You have the typical options for managing how much information is displayed by incoming messages, which means you can block them altogether or view the full contents when they arrive. My favorite option is in between. Picking the "hide sensitive content" setting means new emails, messages, or calls simply pop up as a small icon under the clock.
The lock screen itself is typical for an Android handset. A quick double tap on the display or press of the screen lock button wakes the screen and reveals a large digital clock with detailed notifications lined up beneath it. Notifications can be dismissed one at a time or en masse. The Quick Settings shade is accessible from the lock screen, and shortcuts to voice search and the camera are near the bottom.
The fingerprint reader is your best bet as far as security goes. I easily set up several fingerprints and the reader is quick and accurate. It's far quicker to use the fingerprint reader than type in a PIN or password, though those options are available, too. What's more, you can secure individual apps/folders with the fingerprint sensor, allowing you to add another layer of protection to your device.
Last, you can choose to use the fingerprint reader to open the notification shade. When using the phone, swipe down on the reader to open notifications, swipe up to close the shade.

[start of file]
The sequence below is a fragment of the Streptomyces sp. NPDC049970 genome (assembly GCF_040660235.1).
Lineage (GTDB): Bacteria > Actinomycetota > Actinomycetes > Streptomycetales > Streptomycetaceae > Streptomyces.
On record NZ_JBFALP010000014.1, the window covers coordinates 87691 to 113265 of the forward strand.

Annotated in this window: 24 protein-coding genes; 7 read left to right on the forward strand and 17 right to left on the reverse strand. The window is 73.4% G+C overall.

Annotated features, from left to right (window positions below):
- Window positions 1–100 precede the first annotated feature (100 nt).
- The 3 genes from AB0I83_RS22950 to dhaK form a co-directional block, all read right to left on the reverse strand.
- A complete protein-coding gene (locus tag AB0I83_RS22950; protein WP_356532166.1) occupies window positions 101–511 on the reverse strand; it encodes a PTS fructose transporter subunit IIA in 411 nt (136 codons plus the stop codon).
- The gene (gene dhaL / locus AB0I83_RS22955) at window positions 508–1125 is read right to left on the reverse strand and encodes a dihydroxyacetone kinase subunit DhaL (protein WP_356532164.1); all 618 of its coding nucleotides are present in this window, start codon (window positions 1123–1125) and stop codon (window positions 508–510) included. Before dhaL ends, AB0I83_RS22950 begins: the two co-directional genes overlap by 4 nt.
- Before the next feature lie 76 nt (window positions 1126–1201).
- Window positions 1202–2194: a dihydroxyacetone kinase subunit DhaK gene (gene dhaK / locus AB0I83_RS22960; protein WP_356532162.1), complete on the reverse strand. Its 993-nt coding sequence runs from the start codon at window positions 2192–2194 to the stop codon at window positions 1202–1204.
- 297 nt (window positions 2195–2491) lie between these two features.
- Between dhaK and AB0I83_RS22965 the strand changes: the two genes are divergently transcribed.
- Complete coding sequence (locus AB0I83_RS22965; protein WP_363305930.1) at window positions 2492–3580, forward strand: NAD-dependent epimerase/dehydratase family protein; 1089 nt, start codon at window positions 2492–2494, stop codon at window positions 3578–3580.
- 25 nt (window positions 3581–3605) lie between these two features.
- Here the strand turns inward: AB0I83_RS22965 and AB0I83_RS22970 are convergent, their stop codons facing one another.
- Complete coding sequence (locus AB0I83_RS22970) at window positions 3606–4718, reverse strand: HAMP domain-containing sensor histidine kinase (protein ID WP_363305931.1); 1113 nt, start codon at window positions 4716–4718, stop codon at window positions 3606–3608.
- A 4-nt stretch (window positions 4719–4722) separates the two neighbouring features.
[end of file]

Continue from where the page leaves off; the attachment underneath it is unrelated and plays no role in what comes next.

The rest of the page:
The Pixel 2 ships with Android 8 Oreo, which revises the home screen experience a bit when compared to Android 7.
To start, the Google search bar is now at the very bottom of the screen, closest to your thumb. Five app shortcuts are situated above the search bar. Out of the box, a nice date widget crosses the top of the screen. One of the more obvious changes in Android 8 Oreo is the addition of notification dots. Apps that have notifications will display a small dot in the top right corner of the app icon. A firm press of the app icon will call up a window that lets you see the basics of those notifications, such as the most recently received email or text.
The left-most home screen is reserved for the Google Now panel, with subsequent panels laid out to the right. Google Now is different from Google Assistant. Google Now scans your calendar, email, location history and other personal data to offer suggestions about travel times, potential events, and so on. I like that it encapsulates the weather and news headlines, too. I've come to love Google Now over the last couple of years.
The settings menu of Android 8 Oreo drops colored text altogether and switches to dark gray text on a white background. Boo. (I liked the blue color of Nougat better.) I continue to appreciate that the settings menu provides more details so you can glean information (battery life, storage space) at a glance while perusing the settings screen.
The drop-down Quick Settings panel is unaltered from Nougat and is a cinch to use. The Pixel 2 includes the awesome Google Wallpaper app, which automatically rotates the home and lock screens through high-quality, themed wallpapers.
On the performance front, the Pixel 2 ships with Qualcomm's top processor, the Snapdragon 835, accompanied by a respectable 4 GB of RAM. This chip is amazing and the Pixel 2 chomps through everything without breaking into a sweat. I've never seen a phone download and install Play Store apps as swiftly as the Pixel 2. The phone is wicked fast.
You can launch the camera with a double-press of the screen lock button or via the lock screen shortcut. The camera opens lickety-split.